The Thirteen Colonies, also known as the Thirteen British Colonies, the Thirteen American Colonies, or later as the United Colonies, were a group of British colonies on the Atlantic coast of North America. Founded in the 17th and 18th centuries, they began fighting the American Revolutionary War in April 1775 and formed the United States of America by declaring full independence in July 1776. Just prior to declaring independence, the Thirteen Colonies in their traditional groupings were: New England (New Hampshire; Massachusetts; Rhode Island; Connecticut); Middle (New York; New Jersey; Pennsylvania; Delaware); Southern (Maryland; Virginia; North Carolina; South Carolina; and Georgia). The Thirteen Colonies came to have very similar political, constitutional, and legal systems, dominated by Protestant English-speakers. The first of these colonies was Virginia Colony in 1607, a Southern colony. While all these colonies needed to become economically viable, the founding of the New England colonies, as well as the colonies of Maryland and Pennsylvania, were substantially motivated by their founders' concerns related to the practice of religion. The other colonies were founded for business and economic expansion. The Middle Colonies were established on an earlier Dutch colony, New Netherland. All the Thirteen Colonies were part of Britain's possessions in the New World, which also included territory in Canada, Florida, and the Caribbean.
The Thirteen Colonies
Flag of British America (1707–1775)
|Status||Part of British America (1607–1776)|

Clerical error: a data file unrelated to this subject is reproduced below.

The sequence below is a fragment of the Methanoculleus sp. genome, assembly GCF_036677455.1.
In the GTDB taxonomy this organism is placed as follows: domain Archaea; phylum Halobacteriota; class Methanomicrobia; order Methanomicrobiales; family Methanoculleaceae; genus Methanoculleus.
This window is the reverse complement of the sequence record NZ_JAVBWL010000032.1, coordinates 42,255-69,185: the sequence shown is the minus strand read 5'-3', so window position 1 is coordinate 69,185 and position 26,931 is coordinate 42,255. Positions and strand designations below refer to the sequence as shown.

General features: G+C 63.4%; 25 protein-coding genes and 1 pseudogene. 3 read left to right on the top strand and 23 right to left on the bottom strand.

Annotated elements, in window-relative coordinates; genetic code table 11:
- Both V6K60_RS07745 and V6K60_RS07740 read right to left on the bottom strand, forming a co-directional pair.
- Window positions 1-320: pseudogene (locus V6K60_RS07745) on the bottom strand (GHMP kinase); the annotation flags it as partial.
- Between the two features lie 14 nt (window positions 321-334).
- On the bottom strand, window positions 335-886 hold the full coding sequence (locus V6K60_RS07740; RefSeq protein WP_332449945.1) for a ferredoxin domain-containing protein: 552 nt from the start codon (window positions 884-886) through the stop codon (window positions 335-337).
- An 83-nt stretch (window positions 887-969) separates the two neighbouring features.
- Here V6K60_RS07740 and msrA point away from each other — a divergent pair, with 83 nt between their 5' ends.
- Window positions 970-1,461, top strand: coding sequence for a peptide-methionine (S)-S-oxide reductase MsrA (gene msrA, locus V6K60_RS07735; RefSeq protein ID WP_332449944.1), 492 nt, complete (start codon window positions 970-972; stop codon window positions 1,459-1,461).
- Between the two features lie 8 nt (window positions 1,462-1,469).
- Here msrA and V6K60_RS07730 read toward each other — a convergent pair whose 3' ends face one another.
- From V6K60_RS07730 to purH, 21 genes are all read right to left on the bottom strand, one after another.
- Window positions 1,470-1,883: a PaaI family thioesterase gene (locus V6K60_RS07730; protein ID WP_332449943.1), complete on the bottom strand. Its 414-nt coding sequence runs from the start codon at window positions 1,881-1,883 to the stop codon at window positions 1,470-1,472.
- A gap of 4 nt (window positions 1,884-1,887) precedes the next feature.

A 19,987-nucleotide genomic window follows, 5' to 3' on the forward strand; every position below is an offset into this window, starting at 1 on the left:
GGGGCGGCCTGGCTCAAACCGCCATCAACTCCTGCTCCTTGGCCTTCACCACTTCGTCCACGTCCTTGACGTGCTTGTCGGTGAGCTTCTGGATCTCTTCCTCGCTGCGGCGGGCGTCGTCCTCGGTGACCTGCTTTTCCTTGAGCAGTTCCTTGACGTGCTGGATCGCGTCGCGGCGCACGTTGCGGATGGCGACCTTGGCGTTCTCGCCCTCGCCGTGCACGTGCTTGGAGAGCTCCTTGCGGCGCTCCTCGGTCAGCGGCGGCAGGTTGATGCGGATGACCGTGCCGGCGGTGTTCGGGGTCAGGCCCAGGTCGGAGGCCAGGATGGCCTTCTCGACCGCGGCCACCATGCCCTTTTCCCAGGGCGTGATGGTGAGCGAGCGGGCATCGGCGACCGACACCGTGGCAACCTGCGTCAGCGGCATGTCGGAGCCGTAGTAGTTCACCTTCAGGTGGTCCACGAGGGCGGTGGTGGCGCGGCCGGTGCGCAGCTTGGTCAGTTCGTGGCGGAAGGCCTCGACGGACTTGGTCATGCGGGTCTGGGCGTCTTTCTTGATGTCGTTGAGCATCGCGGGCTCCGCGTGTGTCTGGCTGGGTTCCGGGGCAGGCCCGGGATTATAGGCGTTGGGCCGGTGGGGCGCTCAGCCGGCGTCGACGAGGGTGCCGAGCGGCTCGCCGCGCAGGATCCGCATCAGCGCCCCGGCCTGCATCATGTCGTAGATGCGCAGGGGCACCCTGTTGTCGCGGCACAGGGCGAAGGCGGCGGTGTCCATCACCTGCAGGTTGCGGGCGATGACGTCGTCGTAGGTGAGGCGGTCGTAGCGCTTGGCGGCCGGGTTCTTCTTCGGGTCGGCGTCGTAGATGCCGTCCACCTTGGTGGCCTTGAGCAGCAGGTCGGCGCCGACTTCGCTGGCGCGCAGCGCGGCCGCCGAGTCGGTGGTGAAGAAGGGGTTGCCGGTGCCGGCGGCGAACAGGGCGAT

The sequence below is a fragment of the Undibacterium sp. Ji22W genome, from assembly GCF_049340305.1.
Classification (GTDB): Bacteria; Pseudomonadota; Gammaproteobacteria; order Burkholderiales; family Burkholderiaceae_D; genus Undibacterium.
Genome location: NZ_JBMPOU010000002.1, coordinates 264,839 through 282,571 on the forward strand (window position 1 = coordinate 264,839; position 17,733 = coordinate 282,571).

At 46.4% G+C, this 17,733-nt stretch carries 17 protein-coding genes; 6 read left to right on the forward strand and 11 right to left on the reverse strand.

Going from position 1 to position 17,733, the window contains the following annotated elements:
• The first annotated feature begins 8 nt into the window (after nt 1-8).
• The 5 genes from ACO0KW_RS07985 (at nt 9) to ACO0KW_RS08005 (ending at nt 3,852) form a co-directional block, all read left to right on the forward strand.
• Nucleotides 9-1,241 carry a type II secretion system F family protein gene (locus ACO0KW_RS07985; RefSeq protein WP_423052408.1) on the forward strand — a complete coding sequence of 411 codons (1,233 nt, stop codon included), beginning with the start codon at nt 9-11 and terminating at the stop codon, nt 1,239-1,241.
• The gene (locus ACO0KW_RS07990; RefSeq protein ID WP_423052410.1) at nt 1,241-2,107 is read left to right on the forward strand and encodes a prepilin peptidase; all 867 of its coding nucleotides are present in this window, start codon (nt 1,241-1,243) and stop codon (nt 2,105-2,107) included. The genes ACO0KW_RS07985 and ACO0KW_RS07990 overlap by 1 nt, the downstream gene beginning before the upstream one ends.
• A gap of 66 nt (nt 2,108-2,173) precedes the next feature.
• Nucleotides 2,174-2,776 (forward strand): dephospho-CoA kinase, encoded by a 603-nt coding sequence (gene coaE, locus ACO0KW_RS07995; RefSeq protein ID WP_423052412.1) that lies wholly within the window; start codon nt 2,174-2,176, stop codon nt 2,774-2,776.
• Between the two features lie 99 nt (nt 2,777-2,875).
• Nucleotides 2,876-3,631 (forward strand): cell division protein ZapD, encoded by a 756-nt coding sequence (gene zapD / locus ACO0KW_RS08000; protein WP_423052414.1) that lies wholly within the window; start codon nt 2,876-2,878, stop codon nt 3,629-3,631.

|Capital||None (administered from London, Great Britain)|
|Government||Colonial constitutional monarchy|
|James I & VI (first)|
|George III (last)|
|Today part of||Canada
|This article is part of a series on the|
|History of the |
The colonial population grew from about 2,000 to 2.4 million between 1625 and 1775, displacing Native Americans. This population included people subject to a system of slavery which was legal in all of the colonies prior to the American Revolutionary War. In the 18th century, the British government operated its colonies under a policy of mercantilism, in which the central government administered its possessions for the economic benefit of the mother country.
The Thirteen Colonies had a high degree of self-governance and active local elections, and they resisted London's demands for more control. The French and Indian War (1754–1763) against France and its Indian allies led to growing tensions between Britain and the Thirteen Colonies. During the 1750s, the colonies began collaborating with one another instead of dealing directly with Britain. With the help of colonial printers and newspapers these inter-colonial activities and concerns were shared and cultivated a sense a united American identity and led to calls for protection of the colonists' "Rights as Englishmen", especially the principle of "no taxation without representation". Conflicts with the British government over taxes and rights led to the American Revolution, in which the colonies worked together to form the Continental Congress. The colonists fought the American Revolutionary War (1775–1783) with the aid of the Kingdom of France and, to a much smaller degree, the Dutch Republic and the Kingdom of Spain.